• a filter member with a predetermined transmittance for transmitting light from the light source to be received by the photoelectric conversion element, so as to determine whether or not the photoelectric conversion element is defective based on the amount of the electric charge generated by the photoelectric conversion element due to the received light,
    • wherein the filter member is a film body, and the original is a transparent original,
    • the photoelectric conversion element receives the light from the light source that has been transmitted through the transparent original, when reading an image from the original,
    • the photoelectric conversion elements are arranged lined up along a predetermined direction, the reading operation of an image from the original is performed by the photoelectric conversion element moving in a direction that intersects the predetermined direction, at the power-up, the photoelectric conversion element stops at a predetermined standby position in the predetermined direction, and when the original holder body is placed on the placement surface, the filter member is provided at a portion that is closer to the standby position than the original,
    • a length in the predetermined direction of the filter member is set to a length that exceeds an image of the original in the predetermined direction, and
    • of a pair of engagement sections that engage with each other, one of the engagement sections is formed on the placement surface, and the other engagement section is formed in the original holder body, and in a state in which the engagement sections are engaged with each other, the position of the original held by the original holder body is positioned at a position in which the image of the original can be read by the photoelectric conversion element.

With such an original holder, all the effects stated above can be achieved, and therefore the object of the present invention is achieved effectively.

Outline of the Image Reading Apparatus 1

An image reading apparatus 1 according to the present embodiment is described using a multifunction apparatus 1 provided with an image sensor that includes photoelectric conversion elements as an example. This multifunction apparatus 1 is provided with a scanner function for reading an image from an original 5 and generating image data, a printer function for performing printing on various media S such as print paper based on print data transmitted from a host computer (not shown), and a local copy function for printing to copy an image read from the original 5 onto the medium S.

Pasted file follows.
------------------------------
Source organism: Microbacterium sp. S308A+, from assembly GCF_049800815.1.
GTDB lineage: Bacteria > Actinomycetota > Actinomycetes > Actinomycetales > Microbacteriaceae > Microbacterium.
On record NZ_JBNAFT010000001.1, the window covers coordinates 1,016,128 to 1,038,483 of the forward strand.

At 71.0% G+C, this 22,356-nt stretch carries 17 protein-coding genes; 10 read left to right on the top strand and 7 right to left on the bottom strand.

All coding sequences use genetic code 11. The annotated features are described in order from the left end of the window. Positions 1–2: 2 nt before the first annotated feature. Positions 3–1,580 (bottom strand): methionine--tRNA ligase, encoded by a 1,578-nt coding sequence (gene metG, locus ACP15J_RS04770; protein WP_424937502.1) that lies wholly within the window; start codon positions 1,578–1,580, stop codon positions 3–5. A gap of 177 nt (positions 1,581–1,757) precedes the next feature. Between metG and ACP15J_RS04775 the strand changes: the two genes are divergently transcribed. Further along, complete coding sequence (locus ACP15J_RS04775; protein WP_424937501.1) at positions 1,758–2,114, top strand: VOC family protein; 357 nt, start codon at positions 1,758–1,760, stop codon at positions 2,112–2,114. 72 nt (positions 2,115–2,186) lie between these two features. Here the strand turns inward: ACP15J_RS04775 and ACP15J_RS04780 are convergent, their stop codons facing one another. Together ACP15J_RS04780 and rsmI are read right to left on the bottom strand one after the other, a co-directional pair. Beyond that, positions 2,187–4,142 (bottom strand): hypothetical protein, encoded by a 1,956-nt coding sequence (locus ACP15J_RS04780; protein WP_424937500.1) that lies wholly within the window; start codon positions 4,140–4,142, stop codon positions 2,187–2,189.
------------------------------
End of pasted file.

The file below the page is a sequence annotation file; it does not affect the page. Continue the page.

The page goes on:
An external perspective view of the multifunction apparatus 1 is shown in FIG. 1. The multifunction apparatus 1 is provided with a scanner section 10 for reading an image from the original 5 in an upper portion thereof, and a printer section 30 for performing printing onto the medium S such as print paper at a lower portion thereof. In the front surface portion of the multifunction apparatus 1, an operation panel 2 is provided.

FIG. 2 illustrates a perspective view for describing the outline of the scanner section 10. The scanner section 10 is provided with an original table 11 for placing the original 5, and an original table cover 12 that covers the original table 11 from above. The original table 11 includes a glass plate, the upper surface of which serves as a placement surface 11 a on which the original 5 is placed. The original table cover 12 is attached pivotably at a rear end portion of the multifunction apparatus 1 so that the placement surface 11 a is opened and closed.

The printer section 30 includes a paper-supply section 4 at a rear portion of the multifunction apparatus 1, and a paper-discharge section 3 in a front portion of the multifunction apparatus 1. The printer section 30 sequentially performs printing onto the medium S such as print paper that is set in a paper-supply tray 8 of the paper-supply section 4, and discharges the printed medium S to a paper-discharge tray 7 of the paper-discharge section 3.

Internal Mechanism of the Scanner Section 10 and the Printer Section 30

FIG. 3 is an explanatory diagram of the internal mechanism of the scanner section 10 and the printer section 30. FIG. 4 is an exploded perspective view of a scanner carriage 60 of the scanner section 10.

Scanner Section

As shown in the upper portion of FIG. 3, the scanner 10 is provided below the original table 11 with the scanner carriage 60, a driving mechanism 62 that moves the scanner carriage 60 in a sub-scanning direction, in parallel with the placement surface 11 a of the original table 11 while maintaining a predetermined distance with respect to the same, and a guide rail 64 that supports the scanner carriage 60 and guides the movement of the scanner carriage 60.

The scanner carriage 60 is provided with a reflecting original reading section 73A for reading images from a reflecting original 5A such as photographs, printed materials or the like, and a transparent original reading section 73B for reading images from a transparent original 5B such as photographic films or the like.